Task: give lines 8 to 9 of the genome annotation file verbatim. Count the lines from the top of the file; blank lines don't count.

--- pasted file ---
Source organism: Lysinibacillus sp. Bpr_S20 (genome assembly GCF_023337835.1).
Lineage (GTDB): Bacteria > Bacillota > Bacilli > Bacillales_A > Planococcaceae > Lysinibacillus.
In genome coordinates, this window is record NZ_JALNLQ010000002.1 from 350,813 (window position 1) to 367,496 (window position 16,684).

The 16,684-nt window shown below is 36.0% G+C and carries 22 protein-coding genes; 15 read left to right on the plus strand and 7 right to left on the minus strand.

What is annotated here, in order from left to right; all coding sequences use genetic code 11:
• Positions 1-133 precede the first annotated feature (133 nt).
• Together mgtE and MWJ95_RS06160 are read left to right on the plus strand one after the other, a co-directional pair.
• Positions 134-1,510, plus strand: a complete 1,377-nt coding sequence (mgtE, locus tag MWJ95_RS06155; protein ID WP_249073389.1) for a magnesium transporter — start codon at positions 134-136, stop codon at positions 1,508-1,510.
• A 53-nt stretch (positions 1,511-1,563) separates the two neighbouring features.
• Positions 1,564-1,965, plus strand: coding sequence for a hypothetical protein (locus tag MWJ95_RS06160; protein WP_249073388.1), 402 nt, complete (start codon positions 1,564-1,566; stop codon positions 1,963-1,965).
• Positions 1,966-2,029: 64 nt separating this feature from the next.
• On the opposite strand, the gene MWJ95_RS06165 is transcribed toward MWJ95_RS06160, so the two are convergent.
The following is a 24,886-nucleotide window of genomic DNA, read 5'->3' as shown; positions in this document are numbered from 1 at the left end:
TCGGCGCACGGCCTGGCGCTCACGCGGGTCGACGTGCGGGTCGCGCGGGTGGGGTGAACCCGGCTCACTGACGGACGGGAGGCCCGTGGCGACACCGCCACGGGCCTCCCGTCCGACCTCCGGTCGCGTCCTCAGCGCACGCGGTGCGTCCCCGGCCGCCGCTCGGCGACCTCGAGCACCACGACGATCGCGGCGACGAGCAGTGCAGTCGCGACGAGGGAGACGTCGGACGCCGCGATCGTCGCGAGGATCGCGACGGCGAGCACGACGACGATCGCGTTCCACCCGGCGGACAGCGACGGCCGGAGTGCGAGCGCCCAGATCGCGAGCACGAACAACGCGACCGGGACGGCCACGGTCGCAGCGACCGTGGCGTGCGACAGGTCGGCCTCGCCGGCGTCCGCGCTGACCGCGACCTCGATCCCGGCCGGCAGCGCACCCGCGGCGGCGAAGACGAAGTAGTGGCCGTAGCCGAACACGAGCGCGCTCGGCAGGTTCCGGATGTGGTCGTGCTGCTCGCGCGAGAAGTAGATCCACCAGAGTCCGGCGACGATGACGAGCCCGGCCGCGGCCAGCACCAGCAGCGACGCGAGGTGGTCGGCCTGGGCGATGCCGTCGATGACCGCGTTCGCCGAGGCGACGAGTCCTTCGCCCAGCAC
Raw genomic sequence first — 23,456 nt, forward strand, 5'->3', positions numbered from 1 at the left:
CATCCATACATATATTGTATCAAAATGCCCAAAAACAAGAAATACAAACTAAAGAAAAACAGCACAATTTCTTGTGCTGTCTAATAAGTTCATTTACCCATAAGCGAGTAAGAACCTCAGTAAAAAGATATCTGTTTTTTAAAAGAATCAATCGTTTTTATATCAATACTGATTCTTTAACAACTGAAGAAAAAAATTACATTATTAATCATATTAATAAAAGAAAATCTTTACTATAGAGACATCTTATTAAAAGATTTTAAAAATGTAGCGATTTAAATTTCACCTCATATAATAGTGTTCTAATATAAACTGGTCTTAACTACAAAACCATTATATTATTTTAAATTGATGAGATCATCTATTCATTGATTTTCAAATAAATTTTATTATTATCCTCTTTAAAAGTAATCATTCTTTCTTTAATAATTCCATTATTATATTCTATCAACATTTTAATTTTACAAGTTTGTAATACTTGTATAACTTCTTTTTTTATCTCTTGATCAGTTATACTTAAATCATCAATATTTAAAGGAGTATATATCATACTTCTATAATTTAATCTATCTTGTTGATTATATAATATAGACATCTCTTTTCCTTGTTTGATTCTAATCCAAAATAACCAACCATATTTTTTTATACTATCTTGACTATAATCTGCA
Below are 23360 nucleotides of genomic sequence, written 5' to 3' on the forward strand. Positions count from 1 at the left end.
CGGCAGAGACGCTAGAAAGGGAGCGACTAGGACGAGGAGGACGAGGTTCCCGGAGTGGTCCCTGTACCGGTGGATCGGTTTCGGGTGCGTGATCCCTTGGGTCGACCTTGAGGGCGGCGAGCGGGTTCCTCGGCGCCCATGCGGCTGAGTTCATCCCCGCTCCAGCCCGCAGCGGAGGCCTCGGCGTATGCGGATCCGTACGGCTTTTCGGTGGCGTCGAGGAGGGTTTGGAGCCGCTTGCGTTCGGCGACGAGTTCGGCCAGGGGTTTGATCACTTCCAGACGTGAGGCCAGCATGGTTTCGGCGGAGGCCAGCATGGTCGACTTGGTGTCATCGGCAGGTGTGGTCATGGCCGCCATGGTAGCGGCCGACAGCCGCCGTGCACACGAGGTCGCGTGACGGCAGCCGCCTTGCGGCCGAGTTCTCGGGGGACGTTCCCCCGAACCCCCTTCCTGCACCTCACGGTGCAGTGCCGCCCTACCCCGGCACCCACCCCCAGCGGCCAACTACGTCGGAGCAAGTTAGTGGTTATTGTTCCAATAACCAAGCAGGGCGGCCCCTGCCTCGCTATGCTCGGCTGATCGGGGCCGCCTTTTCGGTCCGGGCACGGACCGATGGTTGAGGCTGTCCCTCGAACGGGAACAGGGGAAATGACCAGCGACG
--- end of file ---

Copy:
• Positions 134-1,510, plus strand: a complete 1,377-nt coding sequence (mgtE, locus tag MWJ95_RS06155; protein ID WP_249073389.1) for a magnesium transporter — start codon at positions 134-136, stop codon at positions 1,508-1,510.
• A 53-nt stretch (positions 1,511-1,563) separates the two neighbouring features.